I'm a safety & training supervisor. I take transporting children as a very serious business. The article sounds like typical government involvement. There's too much compassion extended to the violater and not nearly enough to the victim. A school bus driver that's willing to drive a bus full of children while under the influence of drugs and/or alcohol, #1-shows no concern for the safety of the children, #2-should have their school bus driver's certification cancelled, not suspended, cancelled. It's a privilege to be trusted with the children of others, it shouldn't be taken lightly. If one of our drivers receives a "positive" on their drug and/or alcohol test, they are immediately history and can never return.

John Pavlik    |    Feb 08, 2010 11:48 AM

Zero Tolerance???

Dave    |    Feb 08, 2010 08:44 AM

I'm a school bus instructor in MA, we would never alllow someone who is on drugs or alcohol to ever drive a school bus again. what are you thinking? Obviously not the children's safety.

karen    |    Feb 08, 2010 06:00 AM

If the State Board, the School districts and the individual transportation departments do not already have a policy in place, they need to be replaced for not doing their job. You cannot legislate 'common sense'.

Marlin Neill    |    Feb 08, 2010 04:44 AM

The DUI portion attached to the Bill is out of place and ridiculous, a clear demonstration of how politics destroys working relationships in any industry. Actual drunk driving demands the immediate revoking of the bus driver's license to operate a school bus, seems so obvious, only the politicians and drunks could miss this necessity. How to get that license back and when is arguable, but some sort of evidence demonstrating a willingness never again to drive drunk would seem a reasonable expectation. And then upon a second occurrence? What idiot would allow a third? This entire Bill would do well as an absurd news bit on Saturday Night Live. (JK)

James Kraemer    |    Feb 06, 2010 10:13 AM

Does not appear to be a protective Bill at all, simply a punishment Bill after the fact. A child left sleeping on the school bus is one of the safest so-called unsafe events that can involve the school buses. To 'bandwagon' this issue in the name of children’s' safety does not submit to the science involved and is seriously deceptive on the part of politicians. Regardless, the same driver with three events leaving children sleeping seems too much, if not ridiculous, depending on the enforcement time frame involved. Would myself expect action taken against the driver on the first offense to include unpaid suspension upto 30-days, no court appearances and no fines or other money makers involved. On the second occurrence suspension for one year and also pentanes against the district or contractor for failing to establish a failsafe process when this political issue was not remedied. It is a valid responsibility of management to insure their drivers compliance concerning this political issue the industry initially provoked. I personally can not prove this anomaly is unsafe, even after researching back twenty-years. Left sleeping on an actual school bus is certainly far safer than parents leaving their child alone to walk to/from the bus stop and left unsupervised at the stop. If politics must rule with fallacious promotions of children's safety, then at least would expect a law beyond that of fluff and political campaigning one-liners to get votes. In my opinion. (JK)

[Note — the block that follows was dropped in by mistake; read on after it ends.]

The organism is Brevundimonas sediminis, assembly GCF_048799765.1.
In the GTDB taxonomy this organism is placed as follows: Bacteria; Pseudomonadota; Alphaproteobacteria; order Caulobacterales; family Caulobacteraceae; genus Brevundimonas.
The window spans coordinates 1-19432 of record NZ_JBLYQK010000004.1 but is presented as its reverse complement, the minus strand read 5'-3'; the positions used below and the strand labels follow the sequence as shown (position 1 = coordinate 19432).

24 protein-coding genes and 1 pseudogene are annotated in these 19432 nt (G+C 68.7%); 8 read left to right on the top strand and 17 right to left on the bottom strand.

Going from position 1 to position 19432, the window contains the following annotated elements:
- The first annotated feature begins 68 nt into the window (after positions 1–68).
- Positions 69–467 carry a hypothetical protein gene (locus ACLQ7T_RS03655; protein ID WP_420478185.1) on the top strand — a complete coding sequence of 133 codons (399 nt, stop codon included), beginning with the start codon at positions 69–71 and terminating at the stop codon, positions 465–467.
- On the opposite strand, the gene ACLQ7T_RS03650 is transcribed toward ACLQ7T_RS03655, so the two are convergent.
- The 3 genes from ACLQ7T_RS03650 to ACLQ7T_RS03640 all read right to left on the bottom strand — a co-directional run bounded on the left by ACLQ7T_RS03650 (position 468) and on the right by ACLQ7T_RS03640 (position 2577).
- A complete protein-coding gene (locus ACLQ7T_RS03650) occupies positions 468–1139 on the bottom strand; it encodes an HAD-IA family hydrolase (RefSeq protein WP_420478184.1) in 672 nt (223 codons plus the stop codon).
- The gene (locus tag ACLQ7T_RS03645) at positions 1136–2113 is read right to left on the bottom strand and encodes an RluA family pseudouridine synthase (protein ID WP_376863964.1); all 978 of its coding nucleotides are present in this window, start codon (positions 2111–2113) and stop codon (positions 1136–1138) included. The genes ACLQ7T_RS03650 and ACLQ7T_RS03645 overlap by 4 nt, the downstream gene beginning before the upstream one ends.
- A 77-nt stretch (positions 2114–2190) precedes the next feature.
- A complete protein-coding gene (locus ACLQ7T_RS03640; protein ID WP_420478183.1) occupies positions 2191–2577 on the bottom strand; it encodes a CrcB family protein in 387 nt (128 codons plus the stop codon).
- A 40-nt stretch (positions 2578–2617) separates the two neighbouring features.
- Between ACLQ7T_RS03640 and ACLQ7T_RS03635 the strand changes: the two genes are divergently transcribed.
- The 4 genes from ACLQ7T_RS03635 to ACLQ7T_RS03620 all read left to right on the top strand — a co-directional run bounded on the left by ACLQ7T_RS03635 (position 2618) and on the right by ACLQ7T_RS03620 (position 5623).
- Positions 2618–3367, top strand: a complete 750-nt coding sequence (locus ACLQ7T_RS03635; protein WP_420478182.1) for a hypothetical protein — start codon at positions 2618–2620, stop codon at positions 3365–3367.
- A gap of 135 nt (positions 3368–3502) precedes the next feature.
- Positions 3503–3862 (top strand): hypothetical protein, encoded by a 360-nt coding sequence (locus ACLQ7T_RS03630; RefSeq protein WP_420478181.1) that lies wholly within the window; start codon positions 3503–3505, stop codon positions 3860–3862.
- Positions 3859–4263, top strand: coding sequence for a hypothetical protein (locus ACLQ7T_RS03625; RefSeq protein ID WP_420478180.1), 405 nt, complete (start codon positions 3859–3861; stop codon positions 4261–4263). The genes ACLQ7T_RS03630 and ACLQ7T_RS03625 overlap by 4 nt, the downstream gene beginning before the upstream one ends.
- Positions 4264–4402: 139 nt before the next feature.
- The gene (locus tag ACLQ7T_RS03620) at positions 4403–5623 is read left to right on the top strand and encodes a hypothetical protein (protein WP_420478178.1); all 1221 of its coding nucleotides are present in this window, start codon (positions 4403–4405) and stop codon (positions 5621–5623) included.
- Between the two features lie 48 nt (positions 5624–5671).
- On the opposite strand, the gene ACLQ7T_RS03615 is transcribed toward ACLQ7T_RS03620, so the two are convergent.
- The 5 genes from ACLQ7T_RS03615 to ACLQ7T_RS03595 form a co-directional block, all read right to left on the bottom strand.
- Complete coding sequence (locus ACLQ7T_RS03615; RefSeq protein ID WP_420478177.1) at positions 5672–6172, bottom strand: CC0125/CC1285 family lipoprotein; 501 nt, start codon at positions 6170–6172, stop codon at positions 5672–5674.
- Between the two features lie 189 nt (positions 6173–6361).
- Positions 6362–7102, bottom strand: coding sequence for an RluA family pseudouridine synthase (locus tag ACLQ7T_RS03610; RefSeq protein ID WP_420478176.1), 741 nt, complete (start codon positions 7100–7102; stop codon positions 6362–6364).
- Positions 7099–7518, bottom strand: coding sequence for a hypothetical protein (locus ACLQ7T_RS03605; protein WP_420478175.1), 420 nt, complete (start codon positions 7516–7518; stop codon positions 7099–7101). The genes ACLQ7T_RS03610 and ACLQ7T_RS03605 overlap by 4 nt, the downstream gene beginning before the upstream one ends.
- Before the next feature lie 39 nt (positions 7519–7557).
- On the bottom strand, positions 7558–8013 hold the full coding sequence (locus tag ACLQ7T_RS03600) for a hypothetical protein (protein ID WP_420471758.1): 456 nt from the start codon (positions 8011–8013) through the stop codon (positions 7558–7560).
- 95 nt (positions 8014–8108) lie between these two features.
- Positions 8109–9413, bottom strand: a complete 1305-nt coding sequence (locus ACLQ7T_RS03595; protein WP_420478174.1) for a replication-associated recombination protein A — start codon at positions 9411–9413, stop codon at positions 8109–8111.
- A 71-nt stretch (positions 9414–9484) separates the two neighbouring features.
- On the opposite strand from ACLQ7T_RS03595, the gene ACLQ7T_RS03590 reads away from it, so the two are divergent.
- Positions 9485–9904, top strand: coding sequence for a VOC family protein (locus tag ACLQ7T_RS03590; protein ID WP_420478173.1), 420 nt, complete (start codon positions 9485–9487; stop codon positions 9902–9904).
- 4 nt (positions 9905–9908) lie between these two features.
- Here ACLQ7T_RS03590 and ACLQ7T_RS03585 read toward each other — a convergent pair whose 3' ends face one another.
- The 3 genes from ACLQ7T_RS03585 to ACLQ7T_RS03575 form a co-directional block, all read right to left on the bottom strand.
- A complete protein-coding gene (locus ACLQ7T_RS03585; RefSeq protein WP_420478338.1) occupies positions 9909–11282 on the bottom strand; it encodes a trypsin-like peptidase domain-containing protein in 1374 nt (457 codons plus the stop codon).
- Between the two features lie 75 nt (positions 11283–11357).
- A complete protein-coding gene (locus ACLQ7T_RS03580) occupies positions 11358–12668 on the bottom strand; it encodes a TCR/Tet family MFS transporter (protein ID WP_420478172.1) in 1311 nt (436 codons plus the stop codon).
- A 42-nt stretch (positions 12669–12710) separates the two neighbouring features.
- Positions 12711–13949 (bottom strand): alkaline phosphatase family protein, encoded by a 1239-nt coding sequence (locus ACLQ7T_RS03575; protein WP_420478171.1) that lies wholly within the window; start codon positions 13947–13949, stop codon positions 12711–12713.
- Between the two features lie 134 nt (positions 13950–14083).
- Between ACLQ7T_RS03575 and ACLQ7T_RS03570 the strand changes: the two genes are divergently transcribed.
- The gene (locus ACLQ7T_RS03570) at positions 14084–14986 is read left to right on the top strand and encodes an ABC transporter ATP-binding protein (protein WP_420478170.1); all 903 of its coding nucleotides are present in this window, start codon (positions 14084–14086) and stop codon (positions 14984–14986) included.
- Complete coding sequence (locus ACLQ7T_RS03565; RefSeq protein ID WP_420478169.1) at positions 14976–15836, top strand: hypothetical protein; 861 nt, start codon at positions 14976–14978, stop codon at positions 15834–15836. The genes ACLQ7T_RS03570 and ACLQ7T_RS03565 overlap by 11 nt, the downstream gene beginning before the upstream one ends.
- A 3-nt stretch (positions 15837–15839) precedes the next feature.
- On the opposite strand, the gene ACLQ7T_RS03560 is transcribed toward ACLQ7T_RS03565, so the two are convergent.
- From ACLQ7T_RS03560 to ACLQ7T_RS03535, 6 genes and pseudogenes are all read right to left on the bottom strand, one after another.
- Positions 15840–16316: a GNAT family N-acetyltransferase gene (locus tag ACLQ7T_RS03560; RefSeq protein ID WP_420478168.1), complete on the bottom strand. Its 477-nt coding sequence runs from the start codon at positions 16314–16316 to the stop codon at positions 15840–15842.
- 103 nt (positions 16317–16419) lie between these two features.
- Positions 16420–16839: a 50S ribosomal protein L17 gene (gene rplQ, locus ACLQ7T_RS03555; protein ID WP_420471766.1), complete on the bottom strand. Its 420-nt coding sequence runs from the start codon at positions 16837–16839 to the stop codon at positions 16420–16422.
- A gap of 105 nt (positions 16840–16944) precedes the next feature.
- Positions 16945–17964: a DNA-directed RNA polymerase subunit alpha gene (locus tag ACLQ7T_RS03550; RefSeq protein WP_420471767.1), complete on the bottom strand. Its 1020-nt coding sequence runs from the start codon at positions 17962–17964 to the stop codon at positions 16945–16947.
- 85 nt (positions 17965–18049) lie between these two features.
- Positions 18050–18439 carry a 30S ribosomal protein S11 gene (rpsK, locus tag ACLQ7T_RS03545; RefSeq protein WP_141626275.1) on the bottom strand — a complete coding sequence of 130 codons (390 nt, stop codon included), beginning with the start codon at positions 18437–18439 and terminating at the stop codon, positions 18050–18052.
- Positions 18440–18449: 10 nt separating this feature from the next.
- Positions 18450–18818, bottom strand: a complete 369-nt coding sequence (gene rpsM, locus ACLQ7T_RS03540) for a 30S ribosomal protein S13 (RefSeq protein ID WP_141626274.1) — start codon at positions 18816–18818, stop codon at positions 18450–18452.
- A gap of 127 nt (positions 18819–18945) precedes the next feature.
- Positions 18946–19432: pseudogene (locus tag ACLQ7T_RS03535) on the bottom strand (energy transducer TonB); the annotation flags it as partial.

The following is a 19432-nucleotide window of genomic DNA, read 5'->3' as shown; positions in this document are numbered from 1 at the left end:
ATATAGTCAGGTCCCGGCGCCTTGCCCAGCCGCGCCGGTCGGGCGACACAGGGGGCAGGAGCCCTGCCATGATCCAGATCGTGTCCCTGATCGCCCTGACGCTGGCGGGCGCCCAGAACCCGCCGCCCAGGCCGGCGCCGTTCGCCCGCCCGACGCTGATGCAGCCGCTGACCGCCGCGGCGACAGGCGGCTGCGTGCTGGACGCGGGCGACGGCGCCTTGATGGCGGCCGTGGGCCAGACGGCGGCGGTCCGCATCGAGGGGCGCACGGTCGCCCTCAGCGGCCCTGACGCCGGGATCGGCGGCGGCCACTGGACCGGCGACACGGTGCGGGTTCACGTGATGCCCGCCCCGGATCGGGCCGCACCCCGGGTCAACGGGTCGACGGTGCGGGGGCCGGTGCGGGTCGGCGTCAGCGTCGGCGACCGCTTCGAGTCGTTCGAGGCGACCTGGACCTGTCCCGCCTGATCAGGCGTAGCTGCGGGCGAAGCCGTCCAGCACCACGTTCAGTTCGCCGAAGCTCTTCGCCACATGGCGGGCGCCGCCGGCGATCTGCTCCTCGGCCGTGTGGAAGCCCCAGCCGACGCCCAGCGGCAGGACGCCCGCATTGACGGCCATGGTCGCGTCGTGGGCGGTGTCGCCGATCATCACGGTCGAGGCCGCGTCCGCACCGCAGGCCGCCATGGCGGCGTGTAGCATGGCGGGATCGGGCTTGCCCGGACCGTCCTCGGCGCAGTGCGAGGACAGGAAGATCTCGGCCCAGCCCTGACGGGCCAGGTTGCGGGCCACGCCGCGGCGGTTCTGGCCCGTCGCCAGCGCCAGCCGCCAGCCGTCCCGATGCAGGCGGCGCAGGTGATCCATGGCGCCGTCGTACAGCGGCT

James Kraemer    |    Feb 06, 2010 09:51 AM

I don't understand how they would consider revoking your license for leaving a child on a bus, but not if you drive under the influence. This is "Unbelievable" to say the least!

Guest    |    Feb 06, 2010 09:23 AM

I doubt that legislation will stop those drivers who don't check the bus after each run. O tolerance will eliminate those drivers and send a notice to those who haven't been caught yet!!!

Rex Parmelee    |    Feb 06, 2010 05:25 AM